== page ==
An applicant for one of the state’s nine medical marijuana pharmacy permits has filed suit against the state Board of Pharmacy over its decision to pick the fourth-place finisher for the license in the New Orleans region.
Rx Greenhouse, run by pharmacist and medical marijuana dispensary owner Sajal Roy, of Maryland, filed suit in Baton Rouge court arguing the board “improperly” issued the New Orleans region license.
Roy is asking the court to vacate the board’s decision awarding the medical marijuana license for the region to H&W Drug Store, the fourth-place finisher in a competitive selection process. The application review committee that ranked H&W fourth recommended the board pick Roy’s firm for the region’s license. According to the suit, the head of the committee told Rx Greenhouse it was the highest-ranked applicant in the state.
"You don’t see boards going against the recommendations of subcommittees, unless there’s something major," Roy said, adding he's served on boards of pharmacy elsewhere. "You just don’t see it. It doesn’t happen. It's usually a formality to bring it before the board for a vote."
The director of the pharmacy board said he could not comment on pending litigation. The chairman of the Pharmacy Board hearing panel that voted to hand out the nine licenses, Morris Rabb, said he was not aware of the lawsuit and declined to comment.
The Pharmacy Board created an application review committee to rank the dozens of pharmacists, business owners, marijuana consultants and others who applied for the nine exclusive licenses. Earlier this year, the committee made recommendations to the board by ranking each applicant in each region based upon criteria laid out by the board. At hearings in April, the board — aside from those on the selection committee, who were recused — bucked the committee's recommendations several times.
The board’s move to award H&W the license was “arbitrary and capricious,” the lawsuit said, and ignored the recommendations of the board’s own experts. The suit also argued the board did not cite “any piece of evidence” to justify its decision.
Roy also is asking the court to expedite the proceedings. He said he does not intend to delay the process and prevent patients from accessing the medication, which is why he is asking for expedited action in court.
Ruston Henry, the owner of H&W Drug Store in New Orleans, made an impassioned speech on the day of the board vote last month, asking board members to reject the three applicants ranked ahead of him and award him the license for the region. Henry pitched his company as the longest continuously-operating African-American-owned pharmacy in New Orleans. The speech apparently won over the hearing panel, which picked H&W for the region's exclusive permit.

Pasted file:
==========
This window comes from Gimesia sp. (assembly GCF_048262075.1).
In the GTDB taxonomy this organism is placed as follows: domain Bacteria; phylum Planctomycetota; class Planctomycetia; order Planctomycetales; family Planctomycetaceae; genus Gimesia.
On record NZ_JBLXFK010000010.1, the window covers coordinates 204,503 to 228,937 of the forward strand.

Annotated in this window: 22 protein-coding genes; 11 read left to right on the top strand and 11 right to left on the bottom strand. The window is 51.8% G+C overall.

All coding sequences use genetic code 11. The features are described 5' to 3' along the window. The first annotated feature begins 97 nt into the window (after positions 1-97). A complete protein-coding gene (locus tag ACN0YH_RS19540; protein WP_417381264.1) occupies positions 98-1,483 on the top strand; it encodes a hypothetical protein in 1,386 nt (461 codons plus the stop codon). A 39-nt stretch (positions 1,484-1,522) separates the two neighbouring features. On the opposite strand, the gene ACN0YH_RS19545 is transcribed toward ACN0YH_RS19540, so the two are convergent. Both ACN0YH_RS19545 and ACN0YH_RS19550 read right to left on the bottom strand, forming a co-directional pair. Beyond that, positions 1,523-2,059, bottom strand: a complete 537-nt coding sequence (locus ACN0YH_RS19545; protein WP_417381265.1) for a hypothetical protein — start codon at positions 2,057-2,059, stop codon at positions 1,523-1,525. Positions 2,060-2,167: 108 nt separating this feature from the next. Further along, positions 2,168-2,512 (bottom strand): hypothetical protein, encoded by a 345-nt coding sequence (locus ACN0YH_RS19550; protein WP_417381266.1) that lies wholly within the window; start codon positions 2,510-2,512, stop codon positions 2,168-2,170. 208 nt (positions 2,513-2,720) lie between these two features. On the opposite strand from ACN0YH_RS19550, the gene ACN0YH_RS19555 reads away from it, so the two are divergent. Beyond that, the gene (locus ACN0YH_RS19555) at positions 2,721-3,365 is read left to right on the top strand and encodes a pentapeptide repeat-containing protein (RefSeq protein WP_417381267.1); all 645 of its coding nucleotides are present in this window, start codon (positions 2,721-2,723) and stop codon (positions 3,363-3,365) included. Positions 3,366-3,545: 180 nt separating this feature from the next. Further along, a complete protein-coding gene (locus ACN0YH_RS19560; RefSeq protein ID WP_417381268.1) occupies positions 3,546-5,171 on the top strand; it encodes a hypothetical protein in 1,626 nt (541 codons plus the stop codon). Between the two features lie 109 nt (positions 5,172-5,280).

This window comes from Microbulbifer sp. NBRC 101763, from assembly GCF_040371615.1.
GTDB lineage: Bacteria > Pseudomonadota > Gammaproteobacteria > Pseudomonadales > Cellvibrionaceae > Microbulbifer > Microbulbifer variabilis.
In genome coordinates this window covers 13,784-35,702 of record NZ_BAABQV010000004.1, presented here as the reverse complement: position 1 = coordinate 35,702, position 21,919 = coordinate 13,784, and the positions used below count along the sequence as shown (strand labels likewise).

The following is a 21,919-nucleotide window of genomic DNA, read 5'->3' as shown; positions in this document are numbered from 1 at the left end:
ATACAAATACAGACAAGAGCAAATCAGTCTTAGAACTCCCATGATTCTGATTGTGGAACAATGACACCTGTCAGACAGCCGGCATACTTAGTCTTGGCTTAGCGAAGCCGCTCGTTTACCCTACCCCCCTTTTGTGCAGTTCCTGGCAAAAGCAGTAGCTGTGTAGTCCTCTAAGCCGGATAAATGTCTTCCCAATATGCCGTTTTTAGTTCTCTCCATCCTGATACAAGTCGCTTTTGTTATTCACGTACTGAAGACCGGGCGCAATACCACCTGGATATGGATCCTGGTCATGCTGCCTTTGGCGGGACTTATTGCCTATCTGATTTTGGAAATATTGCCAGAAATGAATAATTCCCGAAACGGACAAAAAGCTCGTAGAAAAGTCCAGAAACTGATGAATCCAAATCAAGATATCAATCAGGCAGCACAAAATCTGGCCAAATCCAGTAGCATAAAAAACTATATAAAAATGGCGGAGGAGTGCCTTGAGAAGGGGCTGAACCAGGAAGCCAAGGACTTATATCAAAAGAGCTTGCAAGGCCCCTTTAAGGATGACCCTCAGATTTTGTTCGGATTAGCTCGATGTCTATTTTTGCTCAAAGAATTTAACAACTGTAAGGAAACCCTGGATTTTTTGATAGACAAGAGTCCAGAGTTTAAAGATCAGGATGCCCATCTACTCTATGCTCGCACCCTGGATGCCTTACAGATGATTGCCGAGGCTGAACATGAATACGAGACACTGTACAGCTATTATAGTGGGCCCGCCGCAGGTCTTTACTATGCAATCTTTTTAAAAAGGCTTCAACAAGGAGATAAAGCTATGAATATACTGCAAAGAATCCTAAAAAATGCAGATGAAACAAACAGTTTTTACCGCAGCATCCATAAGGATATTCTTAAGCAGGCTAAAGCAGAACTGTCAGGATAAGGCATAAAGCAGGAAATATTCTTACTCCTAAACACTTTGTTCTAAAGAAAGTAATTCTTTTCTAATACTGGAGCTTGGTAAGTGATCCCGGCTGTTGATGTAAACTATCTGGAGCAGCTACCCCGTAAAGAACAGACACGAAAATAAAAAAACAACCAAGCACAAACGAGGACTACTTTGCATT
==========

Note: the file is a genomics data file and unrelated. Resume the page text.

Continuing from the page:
Henry's application was far smaller than Rx Greenhouse's, and didn't measure up based on the board's criteria outlined in the application, Roy said.
Reached by phone, Henry declined to comment.
During hearings that day and the following day, the Pharmacy Board handed out all nine of the initial licenses for marijuana pharmacies.
In all, the board members rejected the review committee’s recommendations in five of the nine regions. The votes shocked several of the applicants, many of whom saw the final hearings as a formality after the rankings were set.
Peter Prevot’s Bayou Therapeutic Pharmacy was ranked first by the selection committee in the Houma region, but the board passed over his company in favor of the third-place firm.
“We were completely blindsided,” Prevot, a New Orleans-based CPA who has worked with medical marijuana firms elsewhere, said.
Prevot raised many of the same questions that Rx Greenhouse’s lawsuit raised, including the biggest underlying question of why the board passed over the higher-ranked applicants. Prevot said he decided not to take legal action against the board because he didn’t want to delay the process, and indicated a desire to potentially operate in the medical marijuana space in Louisiana in the future. Still, he suggested he believes he would have a case.
“We do respect the board’s authority in its decision, however we do see major flaws in their decision-making process,” he said. “We’re not happy. We don’t agree with this. We feel like there were serious issues in the process.”
Board members pointed generally to new information received after the selection committee recused itself from the proceedings. Several applicants submitted additional documents as evidence after the rankings, and some made lengthy presentations the day of the vote.
Losing out on the possibility of opening a pharmacy, at least initially, was not the only downside to those passed over.
The board sent letters to each applicant after the ranking process, telling each how they fared in the selection ranking and explaining that only one pharmacy would be picked for each region. The other applicants that stayed in the running would be rejected, the letters said, and the denial would be reported as an “adverse action” to the National Practitioner Data Bank. The letters told applicants they could withdraw by Feb. 16 to prevent the report.
That demerit also rankled those placed first, who figured they had no reason to drop out of the running to protect their professional status.
A 10th license is expected to come later in a high-demand area of the state, under current law.